From Stu Seidel ...
My perspective on an immigrant’s journey is almost wholly defined by my paternal grandparents, Sara and Julius Seidel. I knew them. I knew their accents. I knew that just about everything in their lives grew from leaving their childhood homes and making new lives in America.
I had no such sense of my mother’s side of the family.
To my child’s eye view, my maternal grandparents — Mollie (nee. Engelman) and Sidney A Needle — were Americans through and through. They had been born in America. Their accents were American — well, Baltimore, but that’s still American — and they loved baseball. They were an assimilationist’s dream team. (The “A” in Sidney’s name was essential. There were two Sidney Needles of his generation in Baltimore. To avoid confusion, they flipped a coin, my grandfather won and thereafter was referred to as “Sidney A” and the other was called “Sidney B.”)
Somewhere in the recesses of my mind, I knew Grandmollie and Grandpa Sidney’s parents were immigrants, but they all died before I was born in 1949. I never heard their voices, and I have no recollection of Mollie or Sidney ever talking about their parents as immigrants. (If they did, I was a little kid and probably wasn’t paying attention.)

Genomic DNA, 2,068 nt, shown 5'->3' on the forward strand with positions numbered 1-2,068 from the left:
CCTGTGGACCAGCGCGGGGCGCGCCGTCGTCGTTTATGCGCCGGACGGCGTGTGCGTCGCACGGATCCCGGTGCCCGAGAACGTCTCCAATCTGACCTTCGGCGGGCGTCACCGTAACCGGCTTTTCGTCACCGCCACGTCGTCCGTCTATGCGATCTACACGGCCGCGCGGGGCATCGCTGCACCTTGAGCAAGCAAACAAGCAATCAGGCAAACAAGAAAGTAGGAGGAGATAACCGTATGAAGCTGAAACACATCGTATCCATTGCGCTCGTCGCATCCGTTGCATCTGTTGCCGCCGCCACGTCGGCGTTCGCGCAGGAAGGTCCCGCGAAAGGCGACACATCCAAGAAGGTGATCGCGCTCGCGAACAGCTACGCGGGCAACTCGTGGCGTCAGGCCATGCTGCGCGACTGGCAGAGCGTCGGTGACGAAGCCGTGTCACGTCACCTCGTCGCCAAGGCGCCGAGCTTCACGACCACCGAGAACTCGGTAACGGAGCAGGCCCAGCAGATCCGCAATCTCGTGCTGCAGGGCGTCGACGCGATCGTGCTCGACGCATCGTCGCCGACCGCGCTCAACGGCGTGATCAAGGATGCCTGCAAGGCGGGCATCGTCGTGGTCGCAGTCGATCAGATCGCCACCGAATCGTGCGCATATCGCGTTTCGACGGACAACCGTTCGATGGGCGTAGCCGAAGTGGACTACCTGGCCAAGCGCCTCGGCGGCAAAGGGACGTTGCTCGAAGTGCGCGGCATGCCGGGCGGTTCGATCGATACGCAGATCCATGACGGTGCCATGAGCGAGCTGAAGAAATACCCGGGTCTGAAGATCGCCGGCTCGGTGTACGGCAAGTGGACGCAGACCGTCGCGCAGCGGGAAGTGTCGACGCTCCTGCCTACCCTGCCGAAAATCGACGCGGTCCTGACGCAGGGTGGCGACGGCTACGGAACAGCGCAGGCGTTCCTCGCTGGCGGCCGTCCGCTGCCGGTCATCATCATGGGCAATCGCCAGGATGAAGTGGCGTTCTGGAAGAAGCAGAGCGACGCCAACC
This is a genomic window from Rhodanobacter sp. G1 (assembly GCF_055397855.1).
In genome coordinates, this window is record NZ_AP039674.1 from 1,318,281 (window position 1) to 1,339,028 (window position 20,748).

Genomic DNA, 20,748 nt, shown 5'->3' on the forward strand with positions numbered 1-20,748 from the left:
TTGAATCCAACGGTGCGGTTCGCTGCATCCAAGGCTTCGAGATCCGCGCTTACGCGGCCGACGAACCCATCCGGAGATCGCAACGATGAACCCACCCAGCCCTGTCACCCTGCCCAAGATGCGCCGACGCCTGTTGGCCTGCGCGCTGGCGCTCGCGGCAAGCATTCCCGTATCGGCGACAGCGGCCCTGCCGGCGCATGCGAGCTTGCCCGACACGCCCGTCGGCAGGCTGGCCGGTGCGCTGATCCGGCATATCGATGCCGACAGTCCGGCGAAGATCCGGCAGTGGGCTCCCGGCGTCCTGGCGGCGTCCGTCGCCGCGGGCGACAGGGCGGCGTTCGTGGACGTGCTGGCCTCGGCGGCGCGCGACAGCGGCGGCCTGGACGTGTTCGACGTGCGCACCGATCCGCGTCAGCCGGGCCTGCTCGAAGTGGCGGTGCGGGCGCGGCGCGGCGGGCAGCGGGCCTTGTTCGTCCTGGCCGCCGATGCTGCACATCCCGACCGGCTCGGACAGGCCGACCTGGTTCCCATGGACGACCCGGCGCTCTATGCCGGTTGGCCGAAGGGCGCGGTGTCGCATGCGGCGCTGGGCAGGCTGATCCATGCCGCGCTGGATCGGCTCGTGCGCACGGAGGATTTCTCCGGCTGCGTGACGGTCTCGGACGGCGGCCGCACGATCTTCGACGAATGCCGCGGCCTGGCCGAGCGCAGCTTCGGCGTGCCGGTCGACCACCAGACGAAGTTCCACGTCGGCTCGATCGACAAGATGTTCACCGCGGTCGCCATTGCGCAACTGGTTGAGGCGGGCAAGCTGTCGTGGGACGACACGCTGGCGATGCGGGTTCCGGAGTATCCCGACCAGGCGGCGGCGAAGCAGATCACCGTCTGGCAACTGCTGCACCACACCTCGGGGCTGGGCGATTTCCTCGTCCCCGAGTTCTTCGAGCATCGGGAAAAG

My mother, May Ruth, is 90 years old and possesses a formidable and unvarnished memory, which she has shared generously since my friend Robin Lustig and I got started on our project, In the Footsteps of Our Families (www.wanderingscribes.com). Googling has helped, too.
All four of my mother’s grandparents came from Poland, but what that means is squishy. Parsing the political geography of Eastern Europe in the second half of the 19th Century is roughly akin to mapping DNA, both are challenges way beyond my abilities.
The Himelfarb genealogy website lists six Needle siblings of that generation: no place of birth is given for the first three, including my great grandfather, Simon, but the youngest three are listed as having been born, respectively, in Russia, Germany and Poland. My guess is that the borders of those countries moved while the family remained stationary, but it’s just a guess. I wouldn’t bet a shekel on it. (The website could simply be wrong, too, but the confusion is illustrative of the ambiguity of any information from that time.)